India is playing catch-up in Africa compared to China. At the moment, the trade mainly resolves around oil. But with much in common, India is looking to deepen the relationship with African countries.

China's interest in Africa has long been documented but India, Asia's second biggest economy, is also increasing its footprint on the continent. India's trade with Africa is flourishing like never before, so much so that in 2016, it became Africa's second most important trading partner after China.

Although China's trading volume with African countries is still three times higher, India is catching up. According to United Nations figures, India-Africa trade has grown at an average annual rate of 17.2% since 2001.

"These are incredible dimensions that were unthinkable twenty years ago," said Philipp Gieg, a political scientist and India expert at the University of W├╝rzburg in Germany. "With this rapid growth in trade with Africa, India has overtaken even the former colonial powers Great Britain and France," he told DW.

Historical Bonds

Indian and Africa had forged ties because of their colonial history but in the last decades, their relationship had languished.

"We had strong ties in the colonial past, then globalisation intervened," says Africa expert Ajay Kumar Dubey, a professor at India's Jawalharlal Nehru University.

It was not until the 1990s, after India liberalised its economy, that it started reviving trade with African countries.

Initially, India concentrated primarily on the nations of southern and eastern Africa, where it has the strongest historical ties.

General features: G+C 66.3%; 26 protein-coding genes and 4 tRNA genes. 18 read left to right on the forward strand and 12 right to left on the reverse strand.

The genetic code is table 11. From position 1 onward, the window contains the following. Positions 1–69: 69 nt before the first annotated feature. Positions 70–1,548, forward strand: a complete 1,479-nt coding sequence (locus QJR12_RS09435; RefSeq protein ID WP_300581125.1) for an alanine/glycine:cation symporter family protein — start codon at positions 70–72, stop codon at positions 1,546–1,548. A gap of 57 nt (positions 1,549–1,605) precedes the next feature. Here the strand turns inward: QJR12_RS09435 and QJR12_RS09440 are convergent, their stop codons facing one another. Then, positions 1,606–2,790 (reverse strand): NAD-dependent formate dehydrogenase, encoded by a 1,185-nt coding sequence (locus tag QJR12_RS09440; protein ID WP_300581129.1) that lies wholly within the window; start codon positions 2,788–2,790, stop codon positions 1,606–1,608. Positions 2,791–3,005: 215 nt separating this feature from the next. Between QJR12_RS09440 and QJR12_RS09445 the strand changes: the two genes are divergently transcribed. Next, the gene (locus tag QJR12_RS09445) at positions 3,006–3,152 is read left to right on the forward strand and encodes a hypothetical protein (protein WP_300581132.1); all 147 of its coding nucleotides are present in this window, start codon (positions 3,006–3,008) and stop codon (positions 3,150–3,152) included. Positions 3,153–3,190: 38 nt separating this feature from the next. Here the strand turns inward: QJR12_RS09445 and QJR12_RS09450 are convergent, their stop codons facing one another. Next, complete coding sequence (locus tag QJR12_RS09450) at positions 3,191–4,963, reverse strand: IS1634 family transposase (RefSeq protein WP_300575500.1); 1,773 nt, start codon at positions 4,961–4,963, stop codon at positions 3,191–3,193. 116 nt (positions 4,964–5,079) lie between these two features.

Indian Prime Minister Narendra Modi met with Rwanda's President Paul Kagame during a visit in 2018 – India isn't just focusing on English-speaking African countries

Some 3 million people of Indian origin live on the continent. More than 1 million of these call South Africa home while Kenya, Tanzania and Uganda also have large numbers of diaspora Indians. Many Indians were brought by the British to Africa as indentured labourers to work on sugar cane plantations, mining or railroad construction.

Now, though, Indian companies are increasingly active in other regions of Africa, notably in resource-rich, English-speaking countries such as Ghana and Nigeria.

Hunger For Natural Resources

The driving force behind the rapid growth of Indian-African trade: the subcontinent's hunger for primary commodities and natural resources – especially oil for India's growing energy needs.

"A growing economy needs raw materials, and oil was a deciding factor to look towards Africa," said Philipp Gieg.

Oil makes up around 40% of the exports from African countries to India

Africa's main exports to India are crude oil, gold, coal and other minerals whereas India primarily exports refined petroleum and pharmaceuticals. These two products make up 40% of total exports to African markets, according to a 2018 analysis of African and Indian trade by the two countries export banks.

"Two thirds of all AIDS medicines distributed by aid organisations in Africa are bought from India," explains Gieg.

India also exports smaller percentages of road vehicles, textiles and yarns, and cereals to African markets.

Ties Reinvigorated Under Modi

The importance of the African continent for India today is demonstrated by the "10 Guiding Principles for India-Africa Engagement, which were announced by India's Prime Minister Narendra Modi in July 2018 during a speech before the Ugandan parliament.

"Africa will be at the top of our priorities," Modi said at the time.